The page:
Nine Things You Need To Know About Life Insurance
Updated: Jul 31, 2020
Buying life insurance for the first time is undoubtedly a daunting task. It can be a decisive purchase that makes the difference between whether your loved ones will struggle financially or be able to live a similar lifestyle while they grieve. Unfortunately, life insurance is a very complex subject, and as a result it’s easy to make a critical mistake during the purchasing process if you’re not well informed. Knowing the basics of life insurance will help you make a good decision.
1. If someone relies on you financially, life insurance is a necessity:
Having a spouse, children, or being a child of dependent parents makes life insurance an essential investment. Life insurance protection will provide those that depend on you with financial support to help to pay off any mortgage payments and other debt you have left behind, cover them for lost income, and help pay for your burial/final expenses.
2. There are four roles involved in a life insurance policy:
These are the insurer, the owner, the insured, and the beneficiary. The insurer is the insurance company from which you purchased life insurance. The owner is the person who purchased the policy and is responsible for premium payments. The insured is the person whose life is insured under the policy, and the beneficiary is who receives the death benefit when the insured passes away.
3. The difference between term and whole life:
Term life insurance, as the name suggests, is life insurance that’s purchased for a specific amount of time. Premiums are payed for the length of the term and then once the term is over, the death benefit is gone. There is also no cash value aspect to term life insurance so your premium is used only to keep the policy alive, resulting in term life being significantly less expensive than whole life.
Whole life provides insurance for the life of the insured. You have a guaranteed premium, interest rate, and death benefit as well as a cash value component. The cash value component is essentially a cash account in the policy, which can be used to pay premiums. As a result, whole life is significantly more expensive than term life insurance, but may be the better option depending on your situation. It’s important to talk to your agent to figure what type of policy will work best for you.
4. The longer you wait, the more expensive it gets:
The younger you are when you purchase life insurance, the less costly your premiums will be. Also, let’s say you do wait and a health problem arises, you will likely now be paying higher premiums or be denied coverage all together.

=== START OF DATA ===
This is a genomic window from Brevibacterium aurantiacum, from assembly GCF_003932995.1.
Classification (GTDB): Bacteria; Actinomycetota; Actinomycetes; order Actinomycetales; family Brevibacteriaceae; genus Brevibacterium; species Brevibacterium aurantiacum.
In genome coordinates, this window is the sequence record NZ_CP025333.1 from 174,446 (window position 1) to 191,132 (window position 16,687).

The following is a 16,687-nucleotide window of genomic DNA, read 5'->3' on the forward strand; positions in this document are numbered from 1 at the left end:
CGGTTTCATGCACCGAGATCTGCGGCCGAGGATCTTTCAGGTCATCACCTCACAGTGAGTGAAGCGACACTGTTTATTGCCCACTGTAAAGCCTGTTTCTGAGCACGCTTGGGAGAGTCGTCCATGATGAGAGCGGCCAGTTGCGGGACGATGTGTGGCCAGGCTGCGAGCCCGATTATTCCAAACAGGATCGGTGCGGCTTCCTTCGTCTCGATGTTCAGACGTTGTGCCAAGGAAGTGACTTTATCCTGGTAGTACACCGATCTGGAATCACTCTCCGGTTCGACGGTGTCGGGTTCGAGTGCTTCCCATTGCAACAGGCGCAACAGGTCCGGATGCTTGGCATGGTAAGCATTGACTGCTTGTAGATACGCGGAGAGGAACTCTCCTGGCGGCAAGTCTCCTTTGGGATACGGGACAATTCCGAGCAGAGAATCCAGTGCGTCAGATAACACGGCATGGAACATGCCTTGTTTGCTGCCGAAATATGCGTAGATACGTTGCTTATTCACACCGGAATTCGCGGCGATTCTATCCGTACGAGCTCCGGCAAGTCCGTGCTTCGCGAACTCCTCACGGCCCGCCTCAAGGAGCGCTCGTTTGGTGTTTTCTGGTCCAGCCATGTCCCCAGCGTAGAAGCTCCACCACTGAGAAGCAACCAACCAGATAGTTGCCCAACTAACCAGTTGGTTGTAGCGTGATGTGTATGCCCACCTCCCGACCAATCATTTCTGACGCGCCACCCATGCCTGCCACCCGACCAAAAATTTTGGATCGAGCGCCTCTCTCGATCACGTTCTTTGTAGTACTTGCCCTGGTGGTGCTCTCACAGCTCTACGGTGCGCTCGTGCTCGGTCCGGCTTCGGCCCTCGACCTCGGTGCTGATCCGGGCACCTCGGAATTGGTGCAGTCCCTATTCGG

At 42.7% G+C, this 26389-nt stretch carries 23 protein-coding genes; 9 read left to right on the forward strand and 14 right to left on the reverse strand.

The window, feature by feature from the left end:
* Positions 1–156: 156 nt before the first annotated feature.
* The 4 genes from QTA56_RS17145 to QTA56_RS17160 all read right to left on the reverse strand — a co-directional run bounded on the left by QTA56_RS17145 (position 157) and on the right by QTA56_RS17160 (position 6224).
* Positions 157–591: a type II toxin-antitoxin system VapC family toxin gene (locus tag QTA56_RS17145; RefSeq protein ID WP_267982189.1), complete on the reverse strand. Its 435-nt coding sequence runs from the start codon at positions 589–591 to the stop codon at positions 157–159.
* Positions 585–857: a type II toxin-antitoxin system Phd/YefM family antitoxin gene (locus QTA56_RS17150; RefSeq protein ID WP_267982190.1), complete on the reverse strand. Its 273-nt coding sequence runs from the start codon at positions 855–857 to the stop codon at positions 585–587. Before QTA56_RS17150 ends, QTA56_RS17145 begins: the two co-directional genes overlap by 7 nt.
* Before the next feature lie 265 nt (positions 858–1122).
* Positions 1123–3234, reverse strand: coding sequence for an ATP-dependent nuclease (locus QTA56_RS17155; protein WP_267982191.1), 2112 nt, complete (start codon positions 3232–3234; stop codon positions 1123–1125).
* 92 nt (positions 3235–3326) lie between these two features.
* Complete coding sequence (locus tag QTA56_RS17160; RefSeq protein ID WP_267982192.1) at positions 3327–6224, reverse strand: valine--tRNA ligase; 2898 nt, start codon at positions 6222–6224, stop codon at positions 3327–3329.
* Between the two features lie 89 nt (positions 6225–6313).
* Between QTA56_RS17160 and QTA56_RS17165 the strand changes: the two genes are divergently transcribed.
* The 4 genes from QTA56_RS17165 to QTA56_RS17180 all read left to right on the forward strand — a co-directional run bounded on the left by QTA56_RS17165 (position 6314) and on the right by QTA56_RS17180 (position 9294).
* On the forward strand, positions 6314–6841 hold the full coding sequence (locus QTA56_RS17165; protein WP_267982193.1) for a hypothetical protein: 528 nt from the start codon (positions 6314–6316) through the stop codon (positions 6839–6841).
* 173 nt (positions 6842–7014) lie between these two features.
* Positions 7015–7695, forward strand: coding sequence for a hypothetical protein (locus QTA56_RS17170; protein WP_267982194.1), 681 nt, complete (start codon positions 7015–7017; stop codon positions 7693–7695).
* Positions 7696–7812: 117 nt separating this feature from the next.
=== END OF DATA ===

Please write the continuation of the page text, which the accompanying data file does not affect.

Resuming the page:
5. You shouldn’t count on your employer’s insurance alone:
Many employers will offer their employees between one and three years’ salary as a death benefit, which is not enough for most families. It is recommended that your death benefit is in the range of five to ten times your yearly salary. Furthermore, if you quit or get laid off, you will be left with zero coverage. Having your own policy is a much safer option.
6. There are several different factors that determine the price of life insurance:
As mentioned earlier, life insurance gets more expensive the older you are. There are also several other factors that can affect your rates, such as: gender, smoking vs. non-smoking, health, lifestyle/hobbies, driving record, and family medical history.
7. For a life insurance policy to pay a benefit, every premium must be paid in full:
If the owner of the policy stops paying premiums, the policy will lapse and all the money that has been put into it will be wasted. Statistics show that one in every four permanent policyholders stop paying premiums within the first three years of owning their policy.
8. Failing to disclose information about your health can result in a cancelled policy:
It’s essential to give full and accurate information when applying for life insurance coverage. If you fail to mention something, such as the fact that you’re a smoker, you could be given a higher premium or be denied a policy all together. Why it’s even more important is that if you have misrepresented information on your insurance application and you pass away, your beneficiaries may not receive any death benefit at all. As with life, honesty is the best policy when it comes to life insurance.
9. About the suicide clause:
This provision of a life insurance policy states that death benefits will not be granted for the insured’s beneficiaries if he commits suicide within a specified term following the purchase of a policy, usually two years. The purpose of the suicide clause is to protect the insurer against the circumstance that the insured commits suicide to give his beneficiaries a significant amount of money from life insurance claims. It’s important to note that every time a new policy is purchased, even if it’s from the same company, the two year period restarts.